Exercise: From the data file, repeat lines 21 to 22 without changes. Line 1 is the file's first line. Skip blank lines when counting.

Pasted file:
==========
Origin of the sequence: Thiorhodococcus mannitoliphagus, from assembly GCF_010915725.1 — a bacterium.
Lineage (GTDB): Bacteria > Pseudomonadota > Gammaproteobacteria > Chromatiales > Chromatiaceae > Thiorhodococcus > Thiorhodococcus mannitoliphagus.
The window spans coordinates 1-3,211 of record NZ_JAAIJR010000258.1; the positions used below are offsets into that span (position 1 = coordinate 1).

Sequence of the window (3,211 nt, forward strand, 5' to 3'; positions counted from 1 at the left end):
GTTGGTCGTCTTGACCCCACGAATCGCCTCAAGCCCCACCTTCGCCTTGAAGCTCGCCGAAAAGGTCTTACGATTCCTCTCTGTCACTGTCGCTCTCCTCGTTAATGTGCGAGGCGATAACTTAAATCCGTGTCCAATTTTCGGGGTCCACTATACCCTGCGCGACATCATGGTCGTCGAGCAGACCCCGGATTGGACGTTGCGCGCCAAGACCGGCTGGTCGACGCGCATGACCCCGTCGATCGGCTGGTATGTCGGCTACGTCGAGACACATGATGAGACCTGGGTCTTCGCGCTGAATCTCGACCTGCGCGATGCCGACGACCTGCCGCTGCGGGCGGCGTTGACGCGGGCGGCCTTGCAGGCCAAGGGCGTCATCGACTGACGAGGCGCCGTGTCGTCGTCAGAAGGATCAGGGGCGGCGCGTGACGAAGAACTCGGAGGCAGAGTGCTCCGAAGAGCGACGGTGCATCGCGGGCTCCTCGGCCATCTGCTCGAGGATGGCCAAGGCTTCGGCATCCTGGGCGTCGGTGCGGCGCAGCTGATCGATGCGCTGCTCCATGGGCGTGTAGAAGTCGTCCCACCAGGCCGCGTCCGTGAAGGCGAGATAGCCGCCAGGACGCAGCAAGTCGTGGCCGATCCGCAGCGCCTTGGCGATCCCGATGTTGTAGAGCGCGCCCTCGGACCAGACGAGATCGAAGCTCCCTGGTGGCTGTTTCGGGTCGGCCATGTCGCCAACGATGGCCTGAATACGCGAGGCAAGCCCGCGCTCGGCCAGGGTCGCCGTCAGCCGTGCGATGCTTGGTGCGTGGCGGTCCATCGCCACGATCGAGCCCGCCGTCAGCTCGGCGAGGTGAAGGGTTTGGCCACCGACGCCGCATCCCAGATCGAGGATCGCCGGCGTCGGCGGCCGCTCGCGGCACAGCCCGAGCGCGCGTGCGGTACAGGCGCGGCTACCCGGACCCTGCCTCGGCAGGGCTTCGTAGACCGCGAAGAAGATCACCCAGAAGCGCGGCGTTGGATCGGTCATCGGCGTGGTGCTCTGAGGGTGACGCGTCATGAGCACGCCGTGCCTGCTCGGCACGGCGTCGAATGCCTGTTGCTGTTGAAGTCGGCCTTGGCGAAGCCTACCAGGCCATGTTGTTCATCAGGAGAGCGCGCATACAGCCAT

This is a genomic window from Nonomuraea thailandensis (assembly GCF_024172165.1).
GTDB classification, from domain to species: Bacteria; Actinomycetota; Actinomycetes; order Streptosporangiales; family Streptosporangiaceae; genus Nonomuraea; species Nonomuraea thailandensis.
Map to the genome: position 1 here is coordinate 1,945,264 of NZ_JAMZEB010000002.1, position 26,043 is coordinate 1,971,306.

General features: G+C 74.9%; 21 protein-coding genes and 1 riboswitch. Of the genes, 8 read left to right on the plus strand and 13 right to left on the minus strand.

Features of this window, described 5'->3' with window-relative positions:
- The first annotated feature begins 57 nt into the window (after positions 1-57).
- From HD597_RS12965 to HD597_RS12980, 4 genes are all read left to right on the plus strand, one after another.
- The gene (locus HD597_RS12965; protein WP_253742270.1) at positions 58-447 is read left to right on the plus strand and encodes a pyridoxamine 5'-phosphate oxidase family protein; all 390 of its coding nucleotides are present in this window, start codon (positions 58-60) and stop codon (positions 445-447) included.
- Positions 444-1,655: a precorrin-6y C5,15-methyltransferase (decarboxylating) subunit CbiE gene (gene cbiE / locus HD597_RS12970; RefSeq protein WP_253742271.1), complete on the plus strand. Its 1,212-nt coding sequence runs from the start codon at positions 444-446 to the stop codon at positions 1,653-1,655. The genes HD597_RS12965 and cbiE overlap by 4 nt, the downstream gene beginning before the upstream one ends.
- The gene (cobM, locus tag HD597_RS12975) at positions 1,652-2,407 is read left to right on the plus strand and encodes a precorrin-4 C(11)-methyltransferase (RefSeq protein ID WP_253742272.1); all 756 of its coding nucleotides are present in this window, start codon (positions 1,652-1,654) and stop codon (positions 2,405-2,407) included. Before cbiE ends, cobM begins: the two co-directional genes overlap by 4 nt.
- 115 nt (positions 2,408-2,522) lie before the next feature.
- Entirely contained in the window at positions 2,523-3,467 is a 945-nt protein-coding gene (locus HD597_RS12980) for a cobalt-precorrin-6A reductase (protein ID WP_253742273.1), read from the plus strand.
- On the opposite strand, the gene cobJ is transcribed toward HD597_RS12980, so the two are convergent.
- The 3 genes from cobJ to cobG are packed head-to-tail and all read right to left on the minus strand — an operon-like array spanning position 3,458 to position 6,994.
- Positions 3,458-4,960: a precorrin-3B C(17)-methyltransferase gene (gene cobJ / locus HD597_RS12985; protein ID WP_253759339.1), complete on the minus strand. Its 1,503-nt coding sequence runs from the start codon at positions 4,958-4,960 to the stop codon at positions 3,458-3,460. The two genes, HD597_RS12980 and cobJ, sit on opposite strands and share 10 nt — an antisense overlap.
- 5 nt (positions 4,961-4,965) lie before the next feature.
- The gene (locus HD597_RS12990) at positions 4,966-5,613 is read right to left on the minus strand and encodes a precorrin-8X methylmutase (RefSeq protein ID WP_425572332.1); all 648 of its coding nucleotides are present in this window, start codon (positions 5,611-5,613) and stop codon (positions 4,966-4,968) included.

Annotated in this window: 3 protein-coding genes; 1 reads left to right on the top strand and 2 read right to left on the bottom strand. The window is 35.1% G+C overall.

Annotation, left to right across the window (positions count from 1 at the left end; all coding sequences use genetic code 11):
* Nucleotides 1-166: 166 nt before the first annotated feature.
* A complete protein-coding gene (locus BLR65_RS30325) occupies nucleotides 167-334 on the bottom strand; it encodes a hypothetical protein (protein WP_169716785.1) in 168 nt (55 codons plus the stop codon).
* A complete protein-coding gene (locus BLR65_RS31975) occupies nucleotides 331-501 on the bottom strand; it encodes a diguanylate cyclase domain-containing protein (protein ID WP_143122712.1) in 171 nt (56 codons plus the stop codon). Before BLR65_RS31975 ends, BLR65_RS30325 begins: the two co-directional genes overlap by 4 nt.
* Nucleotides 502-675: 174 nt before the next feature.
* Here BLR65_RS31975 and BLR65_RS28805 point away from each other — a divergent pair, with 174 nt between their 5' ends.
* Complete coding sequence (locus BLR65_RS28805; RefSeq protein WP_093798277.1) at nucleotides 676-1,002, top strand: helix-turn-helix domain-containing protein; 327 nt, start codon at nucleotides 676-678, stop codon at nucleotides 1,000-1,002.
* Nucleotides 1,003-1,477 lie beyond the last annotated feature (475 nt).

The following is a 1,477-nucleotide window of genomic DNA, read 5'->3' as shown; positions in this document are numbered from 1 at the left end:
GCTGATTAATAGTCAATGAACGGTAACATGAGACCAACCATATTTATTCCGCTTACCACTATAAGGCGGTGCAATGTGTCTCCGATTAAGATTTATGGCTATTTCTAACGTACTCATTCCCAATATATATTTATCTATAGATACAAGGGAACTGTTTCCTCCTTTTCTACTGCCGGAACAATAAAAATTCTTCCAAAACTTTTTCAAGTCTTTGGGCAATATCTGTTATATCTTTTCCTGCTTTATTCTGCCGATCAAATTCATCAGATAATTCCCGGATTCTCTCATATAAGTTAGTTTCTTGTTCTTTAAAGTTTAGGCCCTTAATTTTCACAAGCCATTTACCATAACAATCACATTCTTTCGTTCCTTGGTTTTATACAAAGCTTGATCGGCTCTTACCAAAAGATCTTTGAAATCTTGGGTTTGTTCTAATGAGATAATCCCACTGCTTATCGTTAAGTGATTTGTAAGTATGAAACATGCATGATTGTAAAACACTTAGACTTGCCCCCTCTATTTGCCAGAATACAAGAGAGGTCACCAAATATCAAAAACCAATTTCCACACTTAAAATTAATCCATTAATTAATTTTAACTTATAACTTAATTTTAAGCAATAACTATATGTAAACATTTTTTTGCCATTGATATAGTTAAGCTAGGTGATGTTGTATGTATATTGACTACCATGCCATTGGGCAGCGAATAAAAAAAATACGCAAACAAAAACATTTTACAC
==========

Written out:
- 5 nt (positions 4,961-4,965) lie before the next feature.
- The gene (locus HD597_RS12990) at positions 4,966-5,613 is read right to left on the minus strand and encodes a precorrin-8X methylmutase (RefSeq protein ID WP_425572332.1); all 648 of its coding nucleotides are present in this window, start codon (positions 5,611-5,613) and stop codon (positions 4,966-4,968) included.